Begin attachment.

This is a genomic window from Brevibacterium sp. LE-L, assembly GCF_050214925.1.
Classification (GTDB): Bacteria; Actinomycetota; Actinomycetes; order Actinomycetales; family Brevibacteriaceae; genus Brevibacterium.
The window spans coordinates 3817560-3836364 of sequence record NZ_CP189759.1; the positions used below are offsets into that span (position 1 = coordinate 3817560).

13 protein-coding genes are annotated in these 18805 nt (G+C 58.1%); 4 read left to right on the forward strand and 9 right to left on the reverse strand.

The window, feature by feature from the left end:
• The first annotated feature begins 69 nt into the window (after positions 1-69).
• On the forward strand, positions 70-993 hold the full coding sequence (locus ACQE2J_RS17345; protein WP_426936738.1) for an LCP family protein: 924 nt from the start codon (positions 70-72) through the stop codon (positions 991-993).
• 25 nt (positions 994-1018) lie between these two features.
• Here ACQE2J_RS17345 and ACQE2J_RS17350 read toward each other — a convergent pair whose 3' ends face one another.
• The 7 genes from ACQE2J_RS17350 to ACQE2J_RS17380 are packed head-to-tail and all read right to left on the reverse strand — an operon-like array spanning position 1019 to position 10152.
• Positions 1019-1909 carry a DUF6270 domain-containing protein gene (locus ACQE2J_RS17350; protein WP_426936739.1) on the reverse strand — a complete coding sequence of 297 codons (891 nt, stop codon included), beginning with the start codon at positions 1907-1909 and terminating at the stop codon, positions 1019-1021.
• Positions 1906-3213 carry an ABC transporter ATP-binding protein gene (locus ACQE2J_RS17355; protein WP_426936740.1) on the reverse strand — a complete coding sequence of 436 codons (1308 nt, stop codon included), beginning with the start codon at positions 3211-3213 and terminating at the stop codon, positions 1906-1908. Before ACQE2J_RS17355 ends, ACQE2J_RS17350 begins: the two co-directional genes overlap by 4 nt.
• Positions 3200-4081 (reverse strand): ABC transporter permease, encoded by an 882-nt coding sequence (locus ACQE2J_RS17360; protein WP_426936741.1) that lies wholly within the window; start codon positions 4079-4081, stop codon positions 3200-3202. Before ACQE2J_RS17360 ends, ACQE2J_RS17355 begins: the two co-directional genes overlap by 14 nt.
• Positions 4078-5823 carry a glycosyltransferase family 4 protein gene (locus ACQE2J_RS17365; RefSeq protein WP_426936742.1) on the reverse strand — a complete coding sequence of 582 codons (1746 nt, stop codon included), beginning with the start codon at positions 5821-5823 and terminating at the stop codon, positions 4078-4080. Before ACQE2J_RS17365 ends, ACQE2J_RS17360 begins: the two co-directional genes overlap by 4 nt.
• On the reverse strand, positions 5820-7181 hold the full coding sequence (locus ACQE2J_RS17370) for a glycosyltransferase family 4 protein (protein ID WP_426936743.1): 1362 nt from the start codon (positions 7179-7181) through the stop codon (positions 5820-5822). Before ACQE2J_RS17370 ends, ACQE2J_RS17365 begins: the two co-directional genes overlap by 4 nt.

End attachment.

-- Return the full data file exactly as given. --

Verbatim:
This is a genomic window from Brevibacterium sp. LE-L, assembly GCF_050214925.1.
Classification (GTDB): Bacteria; Actinomycetota; Actinomycetes; order Actinomycetales; family Brevibacteriaceae; genus Brevibacterium.
The window spans coordinates 3817560-3836364 of sequence record NZ_CP189759.1; the positions used below are offsets into that span (position 1 = coordinate 3817560).

13 protein-coding genes are annotated in these 18805 nt (G+C 58.1%); 4 read left to right on the forward strand and 9 right to left on the reverse strand.

The window, feature by feature from the left end:
• The first annotated feature begins 69 nt into the window (after positions 1-69).
• On the forward strand, positions 70-993 hold the full coding sequence (locus ACQE2J_RS17345; protein WP_426936738.1) for an LCP family protein: 924 nt from the start codon (positions 70-72) through the stop codon (positions 991-993).
• 25 nt (positions 994-1018) lie between these two features.
• Here ACQE2J_RS17345 and ACQE2J_RS17350 read toward each other — a convergent pair whose 3' ends face one another.
• The 7 genes from ACQE2J_RS17350 to ACQE2J_RS17380 are packed head-to-tail and all read right to left on the reverse strand — an operon-like array spanning position 1019 to position 10152.
• Positions 1019-1909 carry a DUF6270 domain-containing protein gene (locus ACQE2J_RS17350; protein WP_426936739.1) on the reverse strand — a complete coding sequence of 297 codons (891 nt, stop codon included), beginning with the start codon at positions 1907-1909 and terminating at the stop codon, positions 1019-1021.
• Positions 1906-3213 carry an ABC transporter ATP-binding protein gene (locus ACQE2J_RS17355; protein WP_426936740.1) on the reverse strand — a complete coding sequence of 436 codons (1308 nt, stop codon included), beginning with the start codon at positions 3211-3213 and terminating at the stop codon, positions 1906-1908. Before ACQE2J_RS17355 ends, ACQE2J_RS17350 begins: the two co-directional genes overlap by 4 nt.
• Positions 3200-4081 (reverse strand): ABC transporter permease, encoded by an 882-nt coding sequence (locus ACQE2J_RS17360; protein WP_426936741.1) that lies wholly within the window; start codon positions 4079-4081, stop codon positions 3200-3202. Before ACQE2J_RS17360 ends, ACQE2J_RS17355 begins: the two co-directional genes overlap by 14 nt.
• Positions 4078-5823 carry a glycosyltransferase family 4 protein gene (locus ACQE2J_RS17365; RefSeq protein WP_426936742.1) on the reverse strand — a complete coding sequence of 582 codons (1746 nt, stop codon included), beginning with the start codon at positions 5821-5823 and terminating at the stop codon, positions 4078-4080. Before ACQE2J_RS17365 ends, ACQE2J_RS17360 begins: the two co-directional genes overlap by 4 nt.
• On the reverse strand, positions 5820-7181 hold the full coding sequence (locus ACQE2J_RS17370) for a glycosyltransferase family 4 protein (protein ID WP_426936743.1): 1362 nt from the start codon (positions 7179-7181) through the stop codon (positions 5820-5822). Before ACQE2J_RS17370 ends, ACQE2J_RS17365 begins: the two co-directional genes overlap by 4 nt.